2
$\begingroup$

Kakuro

I thought the clue might lie in the 26 column, but I listed all possibilities and can't eliminate any values:

  • 8+4+6+7+1
  • 9+1+6+7+3
  • 8+1+6+9+2
  • 8+4+2+9+3

Source: Puzzle Page app

$\endgroup$
6
$\begingroup$

Next step

Compare the 15 column and the first three values of the 26 column.
One set must be the complement of the other, hence the sum of the first three values in the 26 column must be 15. This means the sum of the last two values is 11 and this can only be satisfied by choosing 9 and 2. I think it falls out from there.

$\endgroup$
1
  • $\begingroup$ Cool trick! I'll try to look out for that in future! $\endgroup$
    – Kidburla
    Aug 11 '21 at 17:19
1
$\begingroup$

Another approach:

Look at the eleven cells in the top right. From the column sums, we know they must add up to 78. But excluding the row of 42, the row sums only add up to 63, meaning that the two cells in that row add up to 15, and must be 7 and 8 respectively. This then lets you place the rest of the digits.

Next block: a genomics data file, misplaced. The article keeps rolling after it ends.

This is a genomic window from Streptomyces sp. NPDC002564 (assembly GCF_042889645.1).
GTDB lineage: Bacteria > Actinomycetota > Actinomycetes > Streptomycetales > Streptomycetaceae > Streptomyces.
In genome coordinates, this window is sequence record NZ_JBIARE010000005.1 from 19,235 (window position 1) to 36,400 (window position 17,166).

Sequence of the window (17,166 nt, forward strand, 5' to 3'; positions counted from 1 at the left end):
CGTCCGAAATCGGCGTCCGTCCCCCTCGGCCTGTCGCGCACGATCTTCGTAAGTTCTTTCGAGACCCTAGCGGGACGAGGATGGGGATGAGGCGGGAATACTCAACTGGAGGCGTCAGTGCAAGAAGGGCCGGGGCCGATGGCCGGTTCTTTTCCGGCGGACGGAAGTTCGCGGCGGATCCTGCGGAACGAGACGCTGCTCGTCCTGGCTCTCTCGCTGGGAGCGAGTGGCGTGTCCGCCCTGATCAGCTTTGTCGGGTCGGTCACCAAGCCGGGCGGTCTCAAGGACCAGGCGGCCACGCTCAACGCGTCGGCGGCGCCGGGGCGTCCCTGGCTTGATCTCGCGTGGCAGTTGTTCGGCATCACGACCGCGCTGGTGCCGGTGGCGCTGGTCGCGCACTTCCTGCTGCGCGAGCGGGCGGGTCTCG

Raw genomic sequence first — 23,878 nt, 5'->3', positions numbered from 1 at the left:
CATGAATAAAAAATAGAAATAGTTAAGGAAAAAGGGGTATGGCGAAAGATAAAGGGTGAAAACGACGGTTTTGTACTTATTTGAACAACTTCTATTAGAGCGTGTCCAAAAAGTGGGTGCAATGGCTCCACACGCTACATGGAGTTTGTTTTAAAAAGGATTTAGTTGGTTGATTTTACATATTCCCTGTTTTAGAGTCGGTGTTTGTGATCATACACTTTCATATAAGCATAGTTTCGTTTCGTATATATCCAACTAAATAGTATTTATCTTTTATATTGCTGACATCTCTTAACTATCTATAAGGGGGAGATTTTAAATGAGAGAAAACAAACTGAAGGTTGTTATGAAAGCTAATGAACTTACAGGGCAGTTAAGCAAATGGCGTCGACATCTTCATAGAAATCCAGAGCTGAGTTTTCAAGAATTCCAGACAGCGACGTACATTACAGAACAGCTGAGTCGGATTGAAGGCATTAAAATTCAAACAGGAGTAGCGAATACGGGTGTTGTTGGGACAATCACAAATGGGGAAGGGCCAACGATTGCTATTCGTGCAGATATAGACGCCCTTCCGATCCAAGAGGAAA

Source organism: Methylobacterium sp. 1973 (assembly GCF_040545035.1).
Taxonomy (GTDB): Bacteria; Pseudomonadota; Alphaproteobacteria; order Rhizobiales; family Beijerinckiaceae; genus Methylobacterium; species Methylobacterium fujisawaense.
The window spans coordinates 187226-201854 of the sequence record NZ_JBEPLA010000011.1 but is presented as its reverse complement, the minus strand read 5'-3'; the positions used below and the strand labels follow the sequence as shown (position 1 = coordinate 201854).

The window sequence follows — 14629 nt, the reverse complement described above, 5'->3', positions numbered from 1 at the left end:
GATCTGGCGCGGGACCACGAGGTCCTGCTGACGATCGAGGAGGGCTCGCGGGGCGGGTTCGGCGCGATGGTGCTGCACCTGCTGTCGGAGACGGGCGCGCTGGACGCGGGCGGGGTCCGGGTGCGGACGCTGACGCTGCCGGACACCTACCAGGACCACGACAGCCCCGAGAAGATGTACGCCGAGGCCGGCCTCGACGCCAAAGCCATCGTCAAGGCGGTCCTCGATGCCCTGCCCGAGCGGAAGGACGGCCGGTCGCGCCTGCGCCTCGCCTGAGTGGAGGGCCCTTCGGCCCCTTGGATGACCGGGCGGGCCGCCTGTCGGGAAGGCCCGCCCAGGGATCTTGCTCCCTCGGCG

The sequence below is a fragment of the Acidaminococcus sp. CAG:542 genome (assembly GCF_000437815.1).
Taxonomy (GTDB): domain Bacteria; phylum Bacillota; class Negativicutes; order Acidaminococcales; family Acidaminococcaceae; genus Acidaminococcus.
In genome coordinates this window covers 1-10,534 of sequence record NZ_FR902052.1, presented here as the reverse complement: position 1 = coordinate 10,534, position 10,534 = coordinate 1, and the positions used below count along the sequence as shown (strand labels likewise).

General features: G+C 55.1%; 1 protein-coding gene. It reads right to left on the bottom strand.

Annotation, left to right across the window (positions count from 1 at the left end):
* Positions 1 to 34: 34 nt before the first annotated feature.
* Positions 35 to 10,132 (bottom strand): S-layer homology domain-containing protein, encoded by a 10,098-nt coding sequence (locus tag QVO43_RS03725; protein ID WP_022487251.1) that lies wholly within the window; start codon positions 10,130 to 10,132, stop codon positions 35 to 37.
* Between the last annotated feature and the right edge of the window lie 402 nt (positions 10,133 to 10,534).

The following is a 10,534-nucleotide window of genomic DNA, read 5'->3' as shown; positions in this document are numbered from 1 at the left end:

$\endgroup$
1
  • $\begingroup$ that's also a really nice solution! thanks for sharing and giving me some insight! $\endgroup$
    – Kidburla
    Aug 12 '21 at 9:47

Your Answer

By clicking “Post Your Answer”, you agree to our terms of service, privacy policy and cookie policy

Not the answer you're looking for? Browse other questions tagged or ask your own question.